Sydney January 7 2020
18thCentury maritime science meets 21st Century maritime Science
From January 7 until January 10 the Australian National Maritime Museum will be hosting the RV Falkor, one of the world’s leading maritime science vessels, as it commences a year-long study of the oceans around Australia.
It will be berthed next to the replica HMB Endeavour – one of the 18th Century’s most famous maritime science vessels which itself will be undertaking a series of voyages around Australia as part of the Encounters 2020 program. .
“We are delighted to be hosting the Falkor alongside the Endeavour and providing visitors with the opportunity to see 21st Century science meeting 18thscience, “said Michael Harvey, Assistant Director, Australian National Maritime Museum. “The two ships offer a wonderful perspective of how maritime science has shaped our modern world.”
Run by the Schmidt Ocean Institute, a nonprofit organization started by Eric and Wendy Schmidt to advance marine research, the Falkor that conducts expeditions at sea and is made available for free to scientists around the world–it’s the only year-round seagoing philanthropic research vessel in the world. The Falkor is bringing a science ROV (underwater robot) to Australia for the first time to explore deep sea canyons and coral reefs that have never been seen before.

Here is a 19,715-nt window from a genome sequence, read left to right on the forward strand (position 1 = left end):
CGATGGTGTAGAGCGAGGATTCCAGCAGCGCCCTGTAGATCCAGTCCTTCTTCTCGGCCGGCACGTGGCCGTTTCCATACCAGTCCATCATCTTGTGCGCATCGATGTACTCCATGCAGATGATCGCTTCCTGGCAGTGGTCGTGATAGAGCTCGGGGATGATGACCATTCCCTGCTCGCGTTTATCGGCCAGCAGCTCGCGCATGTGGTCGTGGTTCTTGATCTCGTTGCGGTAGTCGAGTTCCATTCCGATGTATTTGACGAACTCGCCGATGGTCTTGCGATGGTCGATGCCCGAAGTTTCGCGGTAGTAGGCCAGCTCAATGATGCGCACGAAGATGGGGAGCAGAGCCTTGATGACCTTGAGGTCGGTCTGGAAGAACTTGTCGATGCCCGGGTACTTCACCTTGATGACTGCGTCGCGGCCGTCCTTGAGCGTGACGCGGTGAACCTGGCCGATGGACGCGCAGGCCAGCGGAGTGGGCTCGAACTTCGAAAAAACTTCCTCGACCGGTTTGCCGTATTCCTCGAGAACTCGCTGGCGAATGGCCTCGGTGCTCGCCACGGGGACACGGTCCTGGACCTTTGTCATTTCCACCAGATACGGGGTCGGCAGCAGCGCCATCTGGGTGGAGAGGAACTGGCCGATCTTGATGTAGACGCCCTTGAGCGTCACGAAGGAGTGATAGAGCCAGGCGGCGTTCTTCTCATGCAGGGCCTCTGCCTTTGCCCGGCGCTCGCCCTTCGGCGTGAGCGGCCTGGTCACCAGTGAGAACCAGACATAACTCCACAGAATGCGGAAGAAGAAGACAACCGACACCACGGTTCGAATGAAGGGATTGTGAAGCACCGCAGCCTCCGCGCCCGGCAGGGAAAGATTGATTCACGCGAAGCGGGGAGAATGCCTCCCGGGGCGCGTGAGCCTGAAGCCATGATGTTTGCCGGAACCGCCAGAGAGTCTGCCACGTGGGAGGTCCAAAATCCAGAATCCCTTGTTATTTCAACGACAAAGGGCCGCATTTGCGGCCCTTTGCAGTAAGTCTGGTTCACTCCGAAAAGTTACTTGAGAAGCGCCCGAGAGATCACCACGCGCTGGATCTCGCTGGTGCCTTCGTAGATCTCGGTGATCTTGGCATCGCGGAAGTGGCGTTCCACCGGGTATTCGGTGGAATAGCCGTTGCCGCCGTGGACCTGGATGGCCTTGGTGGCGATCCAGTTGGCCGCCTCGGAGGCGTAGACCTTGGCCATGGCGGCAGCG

The diving robot is part of a year-long initiative to conduct seven science expeditions along all four sides of the Australian continent, with the first four-week expedition beginning Jan. 26. The footage and samples collected will have important implications for the sustainability and protection of these underwater ecosystems—and for similar habitats worldwide that are in peril because of rising ocean temperatures.
“Most people don’t think about the bottom of the ocean. When you look at a map, the ocean is portrayed as flat blue with very few features,” said Schmidt Ocean Institute co-founder Wendy Schmidt. “However, this couldn’t be further from what the ocean floor looks like. Picture huge mountains and canyons, exotic hydrothermal vent forests and unique conditions that mimic other planets. There are still so many things we do not know about the topography or the ecosystems that cover the largest part of our earth.
“We know more about the surface of the moon than we do about the deep sea. With less than 15% of the ocean floor mapped, the unexplored depths of the ocean—home to potentially countless unidentified species of animals and organisms—may hold answers to environmental issues like global warming and even the cures for disease.”
“R/V Falkor’s first visit to Australia was in 2015 when we completed incredible work in the Perth Canyon showcasing underwater worlds that had never been seen before,” said Eric King, Director of Operations for Schmidt Ocean Institute. “We are beyond thrilled to dedicate six expeditions to advancing the research capabilities of Australia in a time when we really need to better understand our ocean systems”.